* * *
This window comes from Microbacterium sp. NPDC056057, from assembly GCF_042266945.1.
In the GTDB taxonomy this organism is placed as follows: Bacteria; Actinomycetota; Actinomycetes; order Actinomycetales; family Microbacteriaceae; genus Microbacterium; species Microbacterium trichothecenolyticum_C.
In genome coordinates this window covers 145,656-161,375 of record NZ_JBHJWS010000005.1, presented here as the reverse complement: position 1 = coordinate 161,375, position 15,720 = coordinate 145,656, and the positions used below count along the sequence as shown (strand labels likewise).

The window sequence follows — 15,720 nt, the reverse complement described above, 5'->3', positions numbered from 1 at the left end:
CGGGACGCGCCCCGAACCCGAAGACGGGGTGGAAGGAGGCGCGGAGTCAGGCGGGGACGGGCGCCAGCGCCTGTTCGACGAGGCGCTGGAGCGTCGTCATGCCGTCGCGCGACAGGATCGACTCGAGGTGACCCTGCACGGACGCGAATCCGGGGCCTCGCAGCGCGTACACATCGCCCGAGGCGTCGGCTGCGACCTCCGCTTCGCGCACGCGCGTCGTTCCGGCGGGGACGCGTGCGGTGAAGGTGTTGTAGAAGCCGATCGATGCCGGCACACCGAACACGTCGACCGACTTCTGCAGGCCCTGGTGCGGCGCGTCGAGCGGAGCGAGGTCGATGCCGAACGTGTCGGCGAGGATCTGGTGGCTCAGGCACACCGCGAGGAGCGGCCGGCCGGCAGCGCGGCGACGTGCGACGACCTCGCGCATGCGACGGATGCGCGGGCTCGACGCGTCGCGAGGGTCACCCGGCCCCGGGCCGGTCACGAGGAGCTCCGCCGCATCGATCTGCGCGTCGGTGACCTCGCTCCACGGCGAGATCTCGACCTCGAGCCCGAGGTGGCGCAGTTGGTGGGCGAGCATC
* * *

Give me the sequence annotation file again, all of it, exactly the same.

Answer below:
This window comes from Microbacterium sp. NPDC056057, from assembly GCF_042266945.1.
In the GTDB taxonomy this organism is placed as follows: Bacteria; Actinomycetota; Actinomycetes; order Actinomycetales; family Microbacteriaceae; genus Microbacterium; species Microbacterium trichothecenolyticum_C.
In genome coordinates this window covers 145,656-161,375 of record NZ_JBHJWS010000005.1, presented here as the reverse complement: position 1 = coordinate 161,375, position 15,720 = coordinate 145,656, and the positions used below count along the sequence as shown (strand labels likewise).

The window sequence follows — 15,720 nt, the reverse complement described above, 5'->3', positions numbered from 1 at the left end:
CGGGACGCGCCCCGAACCCGAAGACGGGGTGGAAGGAGGCGCGGAGTCAGGCGGGGACGGGCGCCAGCGCCTGTTCGACGAGGCGCTGGAGCGTCGTCATGCCGTCGCGCGACAGGATCGACTCGAGGTGACCCTGCACGGACGCGAATCCGGGGCCTCGCAGCGCGTACACATCGCCCGAGGCGTCGGCTGCGACCTCCGCTTCGCGCACGCGCGTCGTTCCGGCGGGGACGCGTGCGGTGAAGGTGTTGTAGAAGCCGATCGATGCCGGCACACCGAACACGTCGACCGACTTCTGCAGGCCCTGGTGCGGCGCGTCGAGCGGAGCGAGGTCGATGCCGAACGTGTCGGCGAGGATCTGGTGGCTCAGGCACACCGCGAGGAGCGGCCGGCCGGCAGCGCGGCGACGTGCGACGACCTCGCGCATGCGACGGATGCGCGGGCTCGACGCGTCGCGAGGGTCACCCGGCCCCGGGCCGGTCACGAGGAGCTCCGCCGCATCGATCTGCGCGTCGGTGACCTCGCTCCACGGCGAGATCTCGACCTCGAGCCCGAGGTGGCGCAGTTGGTGGGCGAGCATC